Two years ago, after a drought that affected more than 7 million Californians, California was in dire need of relief.
At the time, Gov.
Jerry Brown was in the midst of a statewide drought.
He was determined to provide the state with the help it needed.
But there was one issue he didn’t know about.
“We have a training institute for irrigation,” he said at the time.
“And it is called Dancon.
It’s the training institute where we train people in drought prevention and other things.”
Dancon is a training center for California’s drought relief effort, and it’s in the foothills of the San Gabriel Mountains.
It was set up by the nonprofit Water Works for People, and was originally founded by former Gov.
Newsom became the first governor in California history to be appointed to the Dancon board, and he said the institute has trained more than 40,000 people to help drought-stricken California.
“It’s really been a great success,” Newsom said in 2015.
“I think we’ve had a great time doing it.”
But the training center has also faced criticism.
One of its biggest critics is former Govs.
Bob Ferguson and Gavin Newsop.
Both of them were critical of the training.
Newsop said he was skeptical of the institute’s effectiveness, saying it didn’t have enough staff to prepare its training materials.
In 2017, Newsom took the reins of the state’s drought-response effort, the California Drought Relief Program.
His administration made a big push to train people for drought relief, and the institute was created to help with that effort.
In 2016, the institute hired former U.S. Sen. Dianne Feinstein, D-Calif., to be its director of education.
In the years since, she’s had a difficult time keeping her promises.
Feinstein said she would have liked to hire more than 20,000 trained professionals.
The institute has not been able to fill those positions, and a 2017 investigation by The Associated Press found that the institute had lost more than $40 million since the time it started.
In January, the state Department of Water Resources released its annual report, which showed the state was spending $1.9 billion on drought-related education in the 2017 fiscal year.
But in the first two years of that fiscal year, the report said, the training effort had only saved $5.8 million.
The report also noted that the training program was only able to teach about 8,000 to 9,000 drought-relief training participants.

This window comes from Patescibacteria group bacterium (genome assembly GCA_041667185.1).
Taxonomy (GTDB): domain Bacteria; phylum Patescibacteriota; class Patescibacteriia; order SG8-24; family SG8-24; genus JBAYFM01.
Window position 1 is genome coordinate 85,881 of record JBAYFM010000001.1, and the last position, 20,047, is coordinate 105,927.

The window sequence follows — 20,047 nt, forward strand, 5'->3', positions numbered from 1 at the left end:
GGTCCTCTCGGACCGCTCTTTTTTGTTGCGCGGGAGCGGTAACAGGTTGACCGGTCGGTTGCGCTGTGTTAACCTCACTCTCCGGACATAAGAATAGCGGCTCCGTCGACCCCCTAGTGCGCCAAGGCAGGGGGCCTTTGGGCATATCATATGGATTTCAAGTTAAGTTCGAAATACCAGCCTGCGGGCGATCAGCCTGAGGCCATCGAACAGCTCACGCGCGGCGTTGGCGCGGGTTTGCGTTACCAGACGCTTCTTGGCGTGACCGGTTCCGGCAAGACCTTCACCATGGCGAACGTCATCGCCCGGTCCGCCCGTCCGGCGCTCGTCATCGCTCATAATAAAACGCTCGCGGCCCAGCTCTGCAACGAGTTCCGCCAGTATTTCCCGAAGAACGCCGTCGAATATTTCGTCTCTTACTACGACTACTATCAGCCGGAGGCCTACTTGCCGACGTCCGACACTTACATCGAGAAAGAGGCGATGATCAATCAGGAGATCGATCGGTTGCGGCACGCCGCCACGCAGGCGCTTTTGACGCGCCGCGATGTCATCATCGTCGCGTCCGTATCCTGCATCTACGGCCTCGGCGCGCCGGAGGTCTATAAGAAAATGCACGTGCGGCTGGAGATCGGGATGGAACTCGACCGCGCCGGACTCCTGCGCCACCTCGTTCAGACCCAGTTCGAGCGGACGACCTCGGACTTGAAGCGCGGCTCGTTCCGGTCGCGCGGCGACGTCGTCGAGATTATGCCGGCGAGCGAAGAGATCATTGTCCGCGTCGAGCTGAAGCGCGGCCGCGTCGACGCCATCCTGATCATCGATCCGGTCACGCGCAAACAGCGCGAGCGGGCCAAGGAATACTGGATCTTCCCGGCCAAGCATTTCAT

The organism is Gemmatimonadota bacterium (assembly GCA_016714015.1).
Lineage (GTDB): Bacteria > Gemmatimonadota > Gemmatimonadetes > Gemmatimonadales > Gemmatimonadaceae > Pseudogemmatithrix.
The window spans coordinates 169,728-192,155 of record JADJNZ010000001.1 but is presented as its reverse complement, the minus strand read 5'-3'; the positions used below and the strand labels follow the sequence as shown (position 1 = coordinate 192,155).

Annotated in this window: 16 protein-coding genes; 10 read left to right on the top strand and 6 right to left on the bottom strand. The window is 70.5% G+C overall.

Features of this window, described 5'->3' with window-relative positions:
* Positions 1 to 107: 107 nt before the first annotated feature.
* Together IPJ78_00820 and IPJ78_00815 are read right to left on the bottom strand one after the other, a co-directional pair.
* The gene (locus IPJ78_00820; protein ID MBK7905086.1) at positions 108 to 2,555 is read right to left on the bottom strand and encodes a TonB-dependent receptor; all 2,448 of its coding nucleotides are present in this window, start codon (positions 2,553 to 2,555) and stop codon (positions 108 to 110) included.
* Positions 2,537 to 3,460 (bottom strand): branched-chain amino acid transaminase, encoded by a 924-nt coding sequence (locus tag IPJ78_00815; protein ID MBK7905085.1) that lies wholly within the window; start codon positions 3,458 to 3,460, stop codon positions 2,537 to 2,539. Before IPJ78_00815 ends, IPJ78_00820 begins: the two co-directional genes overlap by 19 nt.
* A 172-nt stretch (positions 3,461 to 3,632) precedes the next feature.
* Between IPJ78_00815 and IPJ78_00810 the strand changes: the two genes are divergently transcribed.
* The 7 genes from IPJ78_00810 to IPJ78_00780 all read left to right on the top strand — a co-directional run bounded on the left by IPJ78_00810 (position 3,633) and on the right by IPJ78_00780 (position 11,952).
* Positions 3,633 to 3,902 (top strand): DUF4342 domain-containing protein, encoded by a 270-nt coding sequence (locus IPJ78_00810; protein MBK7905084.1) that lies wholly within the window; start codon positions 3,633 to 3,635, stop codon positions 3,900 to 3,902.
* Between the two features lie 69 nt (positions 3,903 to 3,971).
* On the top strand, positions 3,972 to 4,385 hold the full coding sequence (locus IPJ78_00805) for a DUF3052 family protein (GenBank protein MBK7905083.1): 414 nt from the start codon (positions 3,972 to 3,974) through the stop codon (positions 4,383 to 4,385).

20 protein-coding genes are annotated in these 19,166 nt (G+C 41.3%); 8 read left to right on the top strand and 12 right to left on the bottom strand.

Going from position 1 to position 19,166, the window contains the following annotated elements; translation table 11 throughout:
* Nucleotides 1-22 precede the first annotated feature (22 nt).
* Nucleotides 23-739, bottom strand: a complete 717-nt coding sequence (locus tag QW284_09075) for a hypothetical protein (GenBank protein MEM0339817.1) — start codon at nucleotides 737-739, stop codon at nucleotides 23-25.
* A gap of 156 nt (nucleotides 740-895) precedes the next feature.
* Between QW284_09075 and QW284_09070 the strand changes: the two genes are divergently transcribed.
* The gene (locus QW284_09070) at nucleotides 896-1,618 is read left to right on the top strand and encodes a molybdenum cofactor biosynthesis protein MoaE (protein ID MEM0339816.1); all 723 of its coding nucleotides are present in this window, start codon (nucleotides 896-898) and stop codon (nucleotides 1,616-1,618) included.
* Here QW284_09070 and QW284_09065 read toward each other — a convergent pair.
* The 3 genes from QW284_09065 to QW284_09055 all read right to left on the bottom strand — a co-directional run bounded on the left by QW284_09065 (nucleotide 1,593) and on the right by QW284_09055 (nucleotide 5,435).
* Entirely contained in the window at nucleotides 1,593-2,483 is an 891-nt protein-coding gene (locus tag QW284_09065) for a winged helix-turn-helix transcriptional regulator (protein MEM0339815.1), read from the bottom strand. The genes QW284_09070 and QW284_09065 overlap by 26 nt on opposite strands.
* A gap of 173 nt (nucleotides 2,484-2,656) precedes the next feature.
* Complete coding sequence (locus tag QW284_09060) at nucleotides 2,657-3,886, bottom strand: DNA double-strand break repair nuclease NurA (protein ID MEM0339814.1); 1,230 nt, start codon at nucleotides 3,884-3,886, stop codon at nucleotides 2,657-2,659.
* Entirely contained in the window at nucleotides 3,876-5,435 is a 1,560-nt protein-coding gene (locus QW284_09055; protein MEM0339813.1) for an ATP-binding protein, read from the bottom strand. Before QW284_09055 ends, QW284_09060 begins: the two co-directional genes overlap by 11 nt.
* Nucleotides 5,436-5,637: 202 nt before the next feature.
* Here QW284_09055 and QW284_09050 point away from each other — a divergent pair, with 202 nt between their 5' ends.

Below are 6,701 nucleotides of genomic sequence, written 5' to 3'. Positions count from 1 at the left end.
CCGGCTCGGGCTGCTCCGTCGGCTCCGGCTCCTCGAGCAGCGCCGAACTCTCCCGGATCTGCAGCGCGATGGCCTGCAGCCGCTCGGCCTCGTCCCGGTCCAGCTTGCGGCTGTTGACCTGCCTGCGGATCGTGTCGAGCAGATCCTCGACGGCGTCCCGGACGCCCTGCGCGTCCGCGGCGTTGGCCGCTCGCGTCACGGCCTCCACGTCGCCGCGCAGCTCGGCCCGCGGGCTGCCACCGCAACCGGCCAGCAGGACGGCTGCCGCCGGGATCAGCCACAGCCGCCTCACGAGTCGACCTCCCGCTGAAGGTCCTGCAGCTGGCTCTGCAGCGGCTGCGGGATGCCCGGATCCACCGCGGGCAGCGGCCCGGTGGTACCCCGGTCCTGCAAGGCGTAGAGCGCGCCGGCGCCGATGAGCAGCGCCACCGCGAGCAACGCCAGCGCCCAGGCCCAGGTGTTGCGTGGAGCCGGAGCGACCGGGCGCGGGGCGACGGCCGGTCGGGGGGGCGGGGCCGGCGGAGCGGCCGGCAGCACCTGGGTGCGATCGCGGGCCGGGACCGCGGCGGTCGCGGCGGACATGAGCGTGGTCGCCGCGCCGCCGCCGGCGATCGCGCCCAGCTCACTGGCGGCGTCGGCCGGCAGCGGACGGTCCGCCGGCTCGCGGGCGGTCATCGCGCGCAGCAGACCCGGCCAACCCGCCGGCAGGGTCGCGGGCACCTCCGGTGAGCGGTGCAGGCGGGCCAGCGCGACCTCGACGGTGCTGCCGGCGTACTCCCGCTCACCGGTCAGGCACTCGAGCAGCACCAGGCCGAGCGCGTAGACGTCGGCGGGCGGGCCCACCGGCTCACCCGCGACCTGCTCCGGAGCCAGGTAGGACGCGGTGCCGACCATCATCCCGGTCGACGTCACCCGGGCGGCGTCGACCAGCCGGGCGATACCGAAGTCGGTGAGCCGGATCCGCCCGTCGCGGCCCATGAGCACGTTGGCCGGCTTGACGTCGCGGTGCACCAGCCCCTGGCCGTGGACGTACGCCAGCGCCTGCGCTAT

“I think what people are really frustrated about is that they feel like they’re not being heard,” Feinstein said.
“They feel like their voice is not being valued.”
The program also has faced criticism from outside the state.
One organization, the Water Works Institute, was created by former Rep. Chris Gibson, R-Calif.
In a letter to the governor in February, Gibson questioned the training institutes effectiveness, noting that its training programs often lacked support from the state to ensure they were effective.
“The Dancon Institute for Water Resources is not the right place to build our expertise in drought-prevention and water quality training,” Gibson wrote.
“Dancon, which is based in the Pacific Northwest, lacks the staff to provide a comprehensive and comprehensive set of training in water quality and drought mitigation,” he continued.
“Dancon’s lack of training is not just concerning to Californians in the region, but it is a national concern.
Dancon’s inability to provide such training to other states, as well as to other organizations and states across the nation, should be a concern for all states.”
While the training school has made significant progress in its efforts, the drought situation has yet to completely subside, and some of its training courses are still not complete.
The California Department of Fish and Wildlife recently sent a letter of intent to expand the training for other training programs in the state, but that proposal is still being reviewed by the Department of Education.